This post by Don Boudreaux on Cafe Hayek reminded me of the insight that made me realize that private markets are more effective than public (government or politically-driven) markets. It’s a two-parter.
Part I: You first have to realize that most plans fail.
Part II: Feedbacks in private market clean out the failures, reward successes and encourage learning from failure. In the public markets, feedbacks are not as strong to clean out failures while other feedbacks reward failure and there is little incentive to learn from failure.
Do you have any compelling arguments against that? I haven’t heard any.
The arguments I’ve heard are “some government programs succeed” (which does not counter the insight, since it only says that successes are less likely, not impossible) or “the private market won’t invest in some things, that’s why it’s the government needs to do it” (that should be telling) or “voting works better than the private market, that’s why we vote (yet we all pretty much have the shoes we want, but at least half of us generally don’t have the politicians that we want).”
More about Part I:
I write a lot about failure and trial and error. I remember learning about trial and error in public schools at an early age.
Yet, we seem to forget this lesson as adults. We may be reminded when we have kids and watch them trial-and-error their way through the simplest of tasks, like figuring out how to open cabinet doors, or throw a frisbee or decide what to do after fielding a ball in tee ball. But we still forget that this lesson also applies to adult things.
As adults, we have learned a good deal about how to do things and we tend to get into our routines where we capitalize on the things that have worked for us in the past. We’ve had good luck with whatever auto brand we’ve been buying so we see no reason to change. Our route to work is reliable, so why explore another one?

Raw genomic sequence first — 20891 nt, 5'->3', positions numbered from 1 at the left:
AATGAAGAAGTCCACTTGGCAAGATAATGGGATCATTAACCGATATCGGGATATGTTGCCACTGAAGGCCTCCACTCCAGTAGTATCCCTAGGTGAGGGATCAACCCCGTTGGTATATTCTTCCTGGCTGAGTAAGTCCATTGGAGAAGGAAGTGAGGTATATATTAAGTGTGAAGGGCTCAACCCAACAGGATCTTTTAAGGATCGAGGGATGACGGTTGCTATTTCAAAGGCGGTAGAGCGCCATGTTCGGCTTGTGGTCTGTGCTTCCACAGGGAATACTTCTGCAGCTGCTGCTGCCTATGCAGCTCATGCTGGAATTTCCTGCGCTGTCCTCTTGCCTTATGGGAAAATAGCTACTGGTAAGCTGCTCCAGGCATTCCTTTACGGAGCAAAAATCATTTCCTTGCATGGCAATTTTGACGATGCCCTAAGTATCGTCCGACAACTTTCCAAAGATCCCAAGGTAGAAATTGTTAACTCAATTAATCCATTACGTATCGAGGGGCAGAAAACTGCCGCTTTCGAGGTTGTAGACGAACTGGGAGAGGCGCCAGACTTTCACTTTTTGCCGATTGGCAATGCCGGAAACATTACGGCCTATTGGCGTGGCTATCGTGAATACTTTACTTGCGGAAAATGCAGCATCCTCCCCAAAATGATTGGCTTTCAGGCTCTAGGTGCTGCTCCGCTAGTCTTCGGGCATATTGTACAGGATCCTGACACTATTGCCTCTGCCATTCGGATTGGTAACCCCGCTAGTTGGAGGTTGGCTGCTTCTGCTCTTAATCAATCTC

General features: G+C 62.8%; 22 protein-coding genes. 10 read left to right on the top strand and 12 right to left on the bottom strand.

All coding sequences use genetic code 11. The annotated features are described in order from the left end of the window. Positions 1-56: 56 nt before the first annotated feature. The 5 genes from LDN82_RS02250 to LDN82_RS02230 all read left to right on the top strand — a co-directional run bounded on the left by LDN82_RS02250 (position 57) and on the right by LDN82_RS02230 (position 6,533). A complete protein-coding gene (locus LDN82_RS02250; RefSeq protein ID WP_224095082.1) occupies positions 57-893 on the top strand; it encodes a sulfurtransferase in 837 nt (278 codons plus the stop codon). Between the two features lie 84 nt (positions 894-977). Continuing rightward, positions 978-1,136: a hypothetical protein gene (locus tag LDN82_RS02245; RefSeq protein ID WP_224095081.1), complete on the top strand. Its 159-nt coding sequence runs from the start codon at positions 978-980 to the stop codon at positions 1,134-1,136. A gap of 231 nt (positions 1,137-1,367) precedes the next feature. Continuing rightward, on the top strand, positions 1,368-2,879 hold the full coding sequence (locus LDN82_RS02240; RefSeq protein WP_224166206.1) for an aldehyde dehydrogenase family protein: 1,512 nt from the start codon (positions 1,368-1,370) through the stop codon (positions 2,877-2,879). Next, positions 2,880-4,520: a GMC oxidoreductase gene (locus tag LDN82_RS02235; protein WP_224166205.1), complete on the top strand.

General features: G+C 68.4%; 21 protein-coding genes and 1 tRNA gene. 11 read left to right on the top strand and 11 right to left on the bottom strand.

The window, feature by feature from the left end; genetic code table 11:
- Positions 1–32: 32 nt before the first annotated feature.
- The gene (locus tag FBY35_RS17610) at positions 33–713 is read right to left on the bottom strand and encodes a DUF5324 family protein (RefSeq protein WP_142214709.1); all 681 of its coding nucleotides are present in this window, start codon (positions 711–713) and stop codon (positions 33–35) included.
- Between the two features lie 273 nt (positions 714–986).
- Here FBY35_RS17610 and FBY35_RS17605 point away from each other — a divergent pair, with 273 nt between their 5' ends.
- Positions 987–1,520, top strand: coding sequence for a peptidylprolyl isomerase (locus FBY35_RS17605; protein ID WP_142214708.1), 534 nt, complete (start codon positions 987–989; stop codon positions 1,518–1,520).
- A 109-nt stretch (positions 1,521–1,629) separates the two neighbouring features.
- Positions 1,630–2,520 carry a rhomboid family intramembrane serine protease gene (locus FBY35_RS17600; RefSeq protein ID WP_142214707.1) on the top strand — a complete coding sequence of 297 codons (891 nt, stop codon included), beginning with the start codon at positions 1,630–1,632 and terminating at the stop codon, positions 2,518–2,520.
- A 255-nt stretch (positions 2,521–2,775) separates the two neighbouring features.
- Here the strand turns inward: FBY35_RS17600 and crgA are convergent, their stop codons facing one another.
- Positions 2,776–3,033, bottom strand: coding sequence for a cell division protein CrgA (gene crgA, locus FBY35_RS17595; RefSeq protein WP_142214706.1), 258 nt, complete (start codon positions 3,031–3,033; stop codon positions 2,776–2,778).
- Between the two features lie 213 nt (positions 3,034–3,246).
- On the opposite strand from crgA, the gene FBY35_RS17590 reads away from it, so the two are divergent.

But occasionally something happens to upset our routine. Something like our tried and true car brand turns up a lemon, so we’re a little more likely to consider and purchase another. We do so with some hesitation because it’s not known to us. But, lucky us, most car brands have been well tested by others, so we benefit from the trials of others. It’s not like we’re buying an experimental auto produced by a startup.
More about Part II:
One such feedback that works in a private market is profit and loss. Activities that generate profit from voluntary interactions grow. Profit is the signal that tells producers that consumers value this product, for whatever reason (sometimes those reasons are hard to determine). In fact, activities that generate profit also attract competitors that might try offering a similar, but slightly different version of the product or service and give us more to choose from and better options in case our old stand bys let us down.
Activities that generate a loss go away because the folks assuming the losses can’t afford to do so forever. A loss is a signal to producers that, for whatever reason, consumers do not find enough value in the product or service to cover its cost.
And we learn from failures easier in the private market. Many successes came from previous failed attempts with some adaptations.
These feedbacks exist with government programs, but they are much weaker. Losses, for example, are socialized. That means they are spread out over many people (taxpayers) in a non-transparent fashion and it’s not worth it for each of those people to learn enough about it to vote differently in the next election.
In the public market, there are additional feedbacks that reward failure. For example, when a government program, like education, is failing we tend to vote for the politicians who have a grand plan to fix it, if only they had more money. So, instead of experimenting on a small scale, letting failures go away and successes expand, we start experimenting and failing on a larger and larger scales.
Then it gets even harder to make changes because such large experiments breed large constituencies and bureaucracies who are more interested in keeping the experiment going, even if it isn’t working, than the disbursed voters.